In recent years, PBS’ partnership with drama producer Masterpiece has reached new heights, with such productions as Downton Abbey, Sherlock and Wolf Hall scoring both ratings highs and critical acclaim.

With Downton Abbey preparing to enter its sixth and final season this January, PBS is working to build its schedule with other lavish dramas. The latest in these entries is Indian Summers, a nine-episode period piece set in 1932, when Indians were starting to rally for independence from their British occupiers. The drama premieres Sunday, Sept. 27.

“This show includes issues of race and political tension from which we don’t shy away,” says Jim Dreesen, PBS’ vice president of content marketing and audience development. “People expect PBS to offer substantive TV and this is really very meaty in a terribly great, wonderful, entertaining way.”

To get the word out about Indian Summers, PBS is working with some of its previous marketing partners, including the New York Times, 60 Minutes, Jeopardy! and Amazon Kindle. All of those partners offer demographics that align closely with the PBS audience. For this series, PBS also is branching out to some new partners, such as The Economist, HGTV, TNT, Travel & Leisure and targeted podcasts on the Midroll Media network.

“Podcasts seem like a very PBS-friendly environment,” says Jennifer Allen, PBS’ senior director of primetime strategy and advertising. “They reach people who already like long-form content and who are already opting in to these conversations.”

PBS is specifically marketing the drama to India- Americans by promoting the program in the Air India in-flight magazine, Shubh Yatra (“Bon Voyage”) as well as on India West, India Abroad, AsiaTV and Willow TV.

PBS will also take a bit of a big marketing swing by airing local spots in some highly-rated national shows, such as Fox’s broadcast of the 67th annual primetime Emmy awards on Sunday, Sept. 20, and in other big broadcast network premieres.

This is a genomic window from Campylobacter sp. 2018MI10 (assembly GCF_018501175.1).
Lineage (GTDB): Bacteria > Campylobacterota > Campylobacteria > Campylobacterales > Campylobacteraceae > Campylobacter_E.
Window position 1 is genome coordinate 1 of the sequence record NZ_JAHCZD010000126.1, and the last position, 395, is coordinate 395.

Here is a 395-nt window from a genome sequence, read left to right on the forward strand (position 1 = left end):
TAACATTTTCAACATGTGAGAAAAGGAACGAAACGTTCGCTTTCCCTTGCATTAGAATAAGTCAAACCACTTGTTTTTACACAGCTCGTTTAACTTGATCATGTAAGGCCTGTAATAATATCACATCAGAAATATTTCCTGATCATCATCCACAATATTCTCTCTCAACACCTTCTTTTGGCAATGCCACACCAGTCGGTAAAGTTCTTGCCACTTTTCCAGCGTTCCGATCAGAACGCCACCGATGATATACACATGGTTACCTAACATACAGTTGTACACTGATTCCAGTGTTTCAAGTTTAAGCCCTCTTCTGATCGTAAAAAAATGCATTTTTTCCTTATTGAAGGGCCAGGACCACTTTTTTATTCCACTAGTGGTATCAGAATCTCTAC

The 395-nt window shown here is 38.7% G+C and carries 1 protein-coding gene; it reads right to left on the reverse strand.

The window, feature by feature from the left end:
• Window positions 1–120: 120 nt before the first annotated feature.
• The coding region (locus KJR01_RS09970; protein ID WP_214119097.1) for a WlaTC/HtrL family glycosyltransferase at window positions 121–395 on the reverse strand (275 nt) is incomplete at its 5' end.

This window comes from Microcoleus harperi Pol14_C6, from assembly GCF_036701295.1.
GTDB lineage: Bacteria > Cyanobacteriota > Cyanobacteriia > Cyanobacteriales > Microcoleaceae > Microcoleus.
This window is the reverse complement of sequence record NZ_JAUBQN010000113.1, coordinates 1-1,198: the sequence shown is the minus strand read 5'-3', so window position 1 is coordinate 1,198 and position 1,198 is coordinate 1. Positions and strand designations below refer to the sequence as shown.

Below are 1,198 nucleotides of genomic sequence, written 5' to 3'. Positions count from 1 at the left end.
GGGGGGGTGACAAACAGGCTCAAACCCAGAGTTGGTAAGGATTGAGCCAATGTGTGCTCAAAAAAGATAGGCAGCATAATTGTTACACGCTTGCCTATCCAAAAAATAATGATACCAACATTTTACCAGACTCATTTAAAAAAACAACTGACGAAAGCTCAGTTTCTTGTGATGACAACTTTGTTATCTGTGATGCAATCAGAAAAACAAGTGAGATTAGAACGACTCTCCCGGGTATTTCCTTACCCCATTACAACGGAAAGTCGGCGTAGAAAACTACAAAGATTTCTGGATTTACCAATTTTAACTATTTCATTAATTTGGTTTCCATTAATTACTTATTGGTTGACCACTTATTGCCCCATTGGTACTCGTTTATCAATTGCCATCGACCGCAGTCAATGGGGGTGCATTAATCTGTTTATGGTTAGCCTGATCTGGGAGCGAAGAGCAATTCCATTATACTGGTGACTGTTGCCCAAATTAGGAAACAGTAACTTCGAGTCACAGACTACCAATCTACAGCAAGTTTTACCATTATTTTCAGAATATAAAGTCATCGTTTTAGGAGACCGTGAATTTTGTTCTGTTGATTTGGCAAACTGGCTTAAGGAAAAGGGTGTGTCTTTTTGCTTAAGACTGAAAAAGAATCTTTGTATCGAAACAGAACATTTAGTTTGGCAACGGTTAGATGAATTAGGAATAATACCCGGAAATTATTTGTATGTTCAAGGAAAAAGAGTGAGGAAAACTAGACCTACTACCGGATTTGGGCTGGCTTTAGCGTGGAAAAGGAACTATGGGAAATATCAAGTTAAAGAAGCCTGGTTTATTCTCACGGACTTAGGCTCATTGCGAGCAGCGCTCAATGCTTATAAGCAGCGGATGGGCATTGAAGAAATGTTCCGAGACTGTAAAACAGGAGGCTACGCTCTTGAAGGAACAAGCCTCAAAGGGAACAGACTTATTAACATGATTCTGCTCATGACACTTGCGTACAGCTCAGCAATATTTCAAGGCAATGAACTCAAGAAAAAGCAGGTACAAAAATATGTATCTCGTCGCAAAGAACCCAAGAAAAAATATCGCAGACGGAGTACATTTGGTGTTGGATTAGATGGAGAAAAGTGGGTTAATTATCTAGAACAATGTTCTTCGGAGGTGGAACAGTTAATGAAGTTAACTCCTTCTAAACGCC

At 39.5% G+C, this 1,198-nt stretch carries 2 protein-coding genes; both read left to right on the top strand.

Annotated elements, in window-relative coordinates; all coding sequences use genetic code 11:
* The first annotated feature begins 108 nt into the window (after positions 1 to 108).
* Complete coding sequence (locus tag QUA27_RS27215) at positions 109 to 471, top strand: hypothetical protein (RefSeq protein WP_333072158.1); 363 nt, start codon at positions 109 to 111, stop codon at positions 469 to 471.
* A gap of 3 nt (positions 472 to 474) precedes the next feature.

“We can’t afford to do it nationally but we are running spots in some key markets,” says Allen. “We’re being as resourceful and cagey as we can, and to some extent drafting off the efforts of some of these other networks.”

And of course, Indian Summers is being heavily promoted by the PBS member stations, who remain “a huge part of what makes these launches successful,” says Allen. “They leave no stone unturned to turn out the available audience.”

“If we don’t succeed in convincing stations to get behind these priorities we are dead in the water,” says Dreesen.

Indian Summers takes place just a few years after Downton Abbey comes to a close, so it offers viewers some historical continuity. Just like last year’s The Roosevelts, which turned in huge viewing numbers for PBS, viewers will be able to watch the show across multiple on-demand platforms, including PBS.org.

“If we’re all doing our jobs right, you should hear about this show on multiple platforms before it premieres,” says Dreesen.

But with all of TV now year-round, fall is just another season for PBS to promote. Leading into fall, PBS aired two other big events.

It got a jump start with Big Blue Live, a hybrid between nature documentary and reality program that aired Aug. 31, Sept. 1 and Sept. 2, and gave viewers a close-up look of the annual wildlife migration of humpback, grey and killer whales, great white sharks, seals and otters to the deep Monterey Bay to feast on krill and sardines before heading north.

PBS also re-aired Ken Burns’ Civil War from Sept. 7 to 11 to commemorate the documentary’s 25th anniversary. This spring, PBS will broadcast Ken Burns’ latest documentary about baseball great Jackie Robinson.

Beyond drama, fall has become the time for the PBS Fall Arts’ Festival. This season, the festival has a new host, Gloria Estefan, and it will kick off with a concert: UNITY: A Latin Tribute to Michael Jackson, hosted by Sheila E.

To help promote the festival, PBS will lean heavily on social. “Whenever we look at productions now, we always look at what we can offer on social,” says Kevin Dando, PBS’ senior director of social media strategy and digital communications.. “For everything we do now, social is totally baked in.”

For the fall festival, “we flew out to a lot of the tapings, met with the casts, did live Periscopes and got a lot of video rolling out in connect to the shows,” says Dando. “Social media is great because we can so precisely target the audience for each show.”

Cube art courtesy of PBS


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